To accompany and enrich our analysis of service use in the last two years of life we are producing a set of accompanying blog pieces.

In this blog, the author of ‘The Way We Die Now’ - Seamus O’Mahony – sets our findings into a broader context. He also examines one topic raised in our analysis: chemotherapy at the end of life. 

In 2008, the National Confidential Enquiry into Patient Outcome and Death (NCEPOD) published its report “Systemic anti-cancer therapy: For better, for worse? This was a review of the care of over 1,000 patients who died within 30 days of receiving chemotherapy.  

Prof Tom Treasure, the chairman of NCEPOD, wrote: “The topics chosen for study by NCEPOD arise from concerns expressed by health professionals and the public . . . Chemotherapy near the end of life is a prime example.” The reviewers judged that care was good in just over one third, that chemotherapy had caused or hastened death in 27 per cent, and that too many patients with poor performance status (grade 3 or 4) were being given palliative chemotherapy.

The report recommended that all deaths within 30 days of chemotherapy should be considered at a morbidity and mortality meeting. This metric is often suggested as a surrogate marker for poor care.

Twelve years on, the Strategy Unit’s report, “End of life care: Healthcare use in the last two years of life”, makes similarly grim reading. Sixteen per cent of patients in this report received chemotherapy in the last four weeks of life: a quarter of these started chemotherapy during their last month. They tended to be younger, and were more likely to have head & neck, pancreatic or haematological cancers.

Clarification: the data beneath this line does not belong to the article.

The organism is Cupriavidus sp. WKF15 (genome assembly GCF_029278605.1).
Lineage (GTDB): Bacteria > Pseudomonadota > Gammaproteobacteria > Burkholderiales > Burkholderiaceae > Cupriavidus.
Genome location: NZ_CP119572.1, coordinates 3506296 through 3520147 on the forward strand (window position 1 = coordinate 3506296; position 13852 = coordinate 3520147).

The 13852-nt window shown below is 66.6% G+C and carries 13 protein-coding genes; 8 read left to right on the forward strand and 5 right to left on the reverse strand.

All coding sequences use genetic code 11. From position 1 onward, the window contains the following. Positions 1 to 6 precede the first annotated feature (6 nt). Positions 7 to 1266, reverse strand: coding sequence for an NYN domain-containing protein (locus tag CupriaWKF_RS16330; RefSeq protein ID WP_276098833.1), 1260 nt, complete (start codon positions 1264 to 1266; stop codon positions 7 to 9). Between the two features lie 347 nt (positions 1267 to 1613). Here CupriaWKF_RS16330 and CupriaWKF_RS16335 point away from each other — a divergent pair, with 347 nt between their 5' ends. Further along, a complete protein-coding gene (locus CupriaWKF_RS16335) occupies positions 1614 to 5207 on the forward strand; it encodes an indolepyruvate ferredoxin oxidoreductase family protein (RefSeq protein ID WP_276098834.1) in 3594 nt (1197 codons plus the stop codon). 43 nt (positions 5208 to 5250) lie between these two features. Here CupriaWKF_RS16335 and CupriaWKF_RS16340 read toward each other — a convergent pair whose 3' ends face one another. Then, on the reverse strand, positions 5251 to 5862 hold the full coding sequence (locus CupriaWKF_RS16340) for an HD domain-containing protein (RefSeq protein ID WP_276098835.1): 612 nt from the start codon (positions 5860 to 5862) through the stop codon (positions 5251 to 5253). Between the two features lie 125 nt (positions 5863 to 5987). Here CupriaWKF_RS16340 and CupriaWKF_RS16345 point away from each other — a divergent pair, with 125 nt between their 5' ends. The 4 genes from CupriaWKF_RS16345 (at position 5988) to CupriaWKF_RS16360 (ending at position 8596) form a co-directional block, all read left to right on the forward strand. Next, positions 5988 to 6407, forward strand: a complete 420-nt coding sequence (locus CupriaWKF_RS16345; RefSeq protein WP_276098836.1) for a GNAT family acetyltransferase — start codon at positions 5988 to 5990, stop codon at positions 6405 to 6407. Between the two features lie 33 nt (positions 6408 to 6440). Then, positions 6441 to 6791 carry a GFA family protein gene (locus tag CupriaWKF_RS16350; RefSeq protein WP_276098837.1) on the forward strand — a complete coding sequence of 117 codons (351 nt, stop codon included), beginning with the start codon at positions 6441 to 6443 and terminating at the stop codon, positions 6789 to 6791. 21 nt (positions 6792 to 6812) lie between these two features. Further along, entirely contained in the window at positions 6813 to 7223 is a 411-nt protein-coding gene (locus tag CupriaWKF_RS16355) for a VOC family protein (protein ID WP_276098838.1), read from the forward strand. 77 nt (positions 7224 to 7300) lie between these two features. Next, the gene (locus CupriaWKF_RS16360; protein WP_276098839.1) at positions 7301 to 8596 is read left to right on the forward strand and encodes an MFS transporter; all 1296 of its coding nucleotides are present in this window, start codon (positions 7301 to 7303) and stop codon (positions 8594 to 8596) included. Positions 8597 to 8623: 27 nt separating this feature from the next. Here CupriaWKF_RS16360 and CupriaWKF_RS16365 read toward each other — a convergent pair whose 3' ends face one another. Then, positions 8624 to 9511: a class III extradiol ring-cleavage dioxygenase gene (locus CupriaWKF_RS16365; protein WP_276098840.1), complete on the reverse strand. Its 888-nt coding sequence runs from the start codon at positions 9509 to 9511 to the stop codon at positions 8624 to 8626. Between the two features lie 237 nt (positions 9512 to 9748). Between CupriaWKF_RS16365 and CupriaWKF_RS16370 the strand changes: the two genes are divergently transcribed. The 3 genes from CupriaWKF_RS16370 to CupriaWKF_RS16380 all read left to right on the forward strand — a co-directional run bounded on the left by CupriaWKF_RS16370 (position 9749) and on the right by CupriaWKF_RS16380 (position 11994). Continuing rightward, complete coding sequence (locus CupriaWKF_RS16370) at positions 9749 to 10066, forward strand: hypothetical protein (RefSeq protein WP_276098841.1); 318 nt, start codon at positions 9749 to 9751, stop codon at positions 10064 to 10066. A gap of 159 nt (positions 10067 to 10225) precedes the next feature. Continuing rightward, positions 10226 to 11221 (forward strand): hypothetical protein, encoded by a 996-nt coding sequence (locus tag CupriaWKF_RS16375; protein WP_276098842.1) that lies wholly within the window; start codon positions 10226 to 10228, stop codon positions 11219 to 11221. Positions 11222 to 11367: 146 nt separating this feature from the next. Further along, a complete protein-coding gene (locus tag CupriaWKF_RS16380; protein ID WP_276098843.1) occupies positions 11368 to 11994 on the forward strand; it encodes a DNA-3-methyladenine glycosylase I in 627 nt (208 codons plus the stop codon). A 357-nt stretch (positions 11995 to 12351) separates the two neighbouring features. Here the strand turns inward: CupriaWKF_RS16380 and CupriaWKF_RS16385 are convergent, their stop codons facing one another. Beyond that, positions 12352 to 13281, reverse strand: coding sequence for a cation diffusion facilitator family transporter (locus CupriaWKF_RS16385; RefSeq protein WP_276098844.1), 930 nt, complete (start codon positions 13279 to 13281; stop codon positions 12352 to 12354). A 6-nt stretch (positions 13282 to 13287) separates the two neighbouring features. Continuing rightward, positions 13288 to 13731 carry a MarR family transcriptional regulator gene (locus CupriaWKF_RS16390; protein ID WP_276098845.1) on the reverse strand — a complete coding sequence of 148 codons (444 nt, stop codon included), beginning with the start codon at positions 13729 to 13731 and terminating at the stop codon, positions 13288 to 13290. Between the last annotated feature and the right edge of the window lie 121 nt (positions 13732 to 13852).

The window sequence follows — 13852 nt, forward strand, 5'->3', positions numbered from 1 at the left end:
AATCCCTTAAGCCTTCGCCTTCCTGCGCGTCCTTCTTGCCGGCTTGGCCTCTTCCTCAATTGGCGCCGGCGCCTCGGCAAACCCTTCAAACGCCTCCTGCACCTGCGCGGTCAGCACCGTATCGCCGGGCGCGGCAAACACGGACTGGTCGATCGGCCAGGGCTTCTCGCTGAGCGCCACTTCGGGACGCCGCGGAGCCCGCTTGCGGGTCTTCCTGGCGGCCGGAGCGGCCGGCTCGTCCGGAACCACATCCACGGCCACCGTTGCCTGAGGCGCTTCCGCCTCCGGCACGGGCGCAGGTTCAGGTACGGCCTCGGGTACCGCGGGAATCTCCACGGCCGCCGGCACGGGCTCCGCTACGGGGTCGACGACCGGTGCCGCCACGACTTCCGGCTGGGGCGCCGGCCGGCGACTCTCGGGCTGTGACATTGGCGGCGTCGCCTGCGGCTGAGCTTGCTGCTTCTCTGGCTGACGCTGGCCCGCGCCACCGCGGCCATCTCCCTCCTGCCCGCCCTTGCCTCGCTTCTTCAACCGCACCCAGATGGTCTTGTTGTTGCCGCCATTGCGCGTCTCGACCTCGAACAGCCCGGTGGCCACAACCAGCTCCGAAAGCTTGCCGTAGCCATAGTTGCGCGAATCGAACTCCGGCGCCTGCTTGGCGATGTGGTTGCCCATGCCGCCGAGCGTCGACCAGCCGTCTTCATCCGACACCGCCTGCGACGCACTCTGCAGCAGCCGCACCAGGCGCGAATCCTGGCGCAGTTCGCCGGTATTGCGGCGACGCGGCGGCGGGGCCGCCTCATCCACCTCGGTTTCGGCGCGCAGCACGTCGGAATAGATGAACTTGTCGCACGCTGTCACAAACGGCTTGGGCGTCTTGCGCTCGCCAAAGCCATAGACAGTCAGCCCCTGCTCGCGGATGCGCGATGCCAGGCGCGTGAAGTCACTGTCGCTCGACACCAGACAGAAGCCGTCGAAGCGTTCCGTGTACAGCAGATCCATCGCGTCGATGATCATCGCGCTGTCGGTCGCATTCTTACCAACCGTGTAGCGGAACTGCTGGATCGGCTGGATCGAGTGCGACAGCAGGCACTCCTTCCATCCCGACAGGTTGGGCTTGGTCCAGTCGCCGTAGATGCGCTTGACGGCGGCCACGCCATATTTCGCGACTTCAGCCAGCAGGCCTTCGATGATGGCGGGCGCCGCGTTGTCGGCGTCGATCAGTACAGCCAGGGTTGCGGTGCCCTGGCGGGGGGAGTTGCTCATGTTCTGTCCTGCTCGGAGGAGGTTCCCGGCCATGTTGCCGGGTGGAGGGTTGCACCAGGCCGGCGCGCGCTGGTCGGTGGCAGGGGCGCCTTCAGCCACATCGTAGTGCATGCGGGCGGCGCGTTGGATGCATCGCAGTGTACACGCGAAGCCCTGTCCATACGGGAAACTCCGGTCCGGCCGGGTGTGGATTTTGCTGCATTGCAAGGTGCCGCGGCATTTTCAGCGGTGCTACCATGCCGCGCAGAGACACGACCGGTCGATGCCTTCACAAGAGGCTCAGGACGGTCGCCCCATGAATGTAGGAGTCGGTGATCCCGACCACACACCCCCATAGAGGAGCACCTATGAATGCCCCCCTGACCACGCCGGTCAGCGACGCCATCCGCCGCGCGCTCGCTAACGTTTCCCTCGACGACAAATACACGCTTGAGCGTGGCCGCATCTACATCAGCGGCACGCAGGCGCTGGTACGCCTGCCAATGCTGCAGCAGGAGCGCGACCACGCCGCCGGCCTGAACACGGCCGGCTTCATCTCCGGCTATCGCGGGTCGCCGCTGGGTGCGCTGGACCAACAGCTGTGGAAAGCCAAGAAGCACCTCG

End-of-life palliative chemotherapy does not improve quality of life and is associated with greater costs and more side-effects.  In 2012, the American Society of Clinical Oncology (ASCO) identified the elimination of this practice as the first of its five key opportunities to improve care and reduce costs: “Do not use cancer-directed therapy for patients with solid tumors who have the following characteristics: low performance status (3 0r 4), no benefit from prior evidence-based interventions, not eligible for a clinical trial, and with no strong evidence supporting the clinical value of further anticancer treatment.” Despite this declaration, a recent US study (published in the Journal of Clinical Oncology) reported that 19.6% of 2,858 patients with solid tumours received chemotherapy in the last 2 weeks of life.

Why, then, does this practice continue? Many patients with advanced cancer believe that chemotherapy will cure them, and oncologists are sometimes reluctant to disabuse them of this belief. Patients understandably wish to maintain hope and exercise some degree of control. Some oncologists avoid the “difficult conversation”, fearing the emotional distress it may cause for both patient and doctor. Palliative care services often only become involved after a sudden catastrophe in the days or weeks before death.

How do we change this? NCEPOD’s 2008 report and ASCO’s 2012 declaration have had little effect. Medical care in countries such as the UK has become increasingly splintered, with poor communication and co-ordination between specialities, between hospitals and community services.   

One potential approach to the problem of end-of-life chemotherapy might be to involve palliative care physicians and GPs in cancer MDT meetings, as already happens in some countries. More importantly – and more difficult – is the acceptance that the “difficult conversation” should become the essential conversation: this conversation should be the responsibility of the doctor and the right of the patient.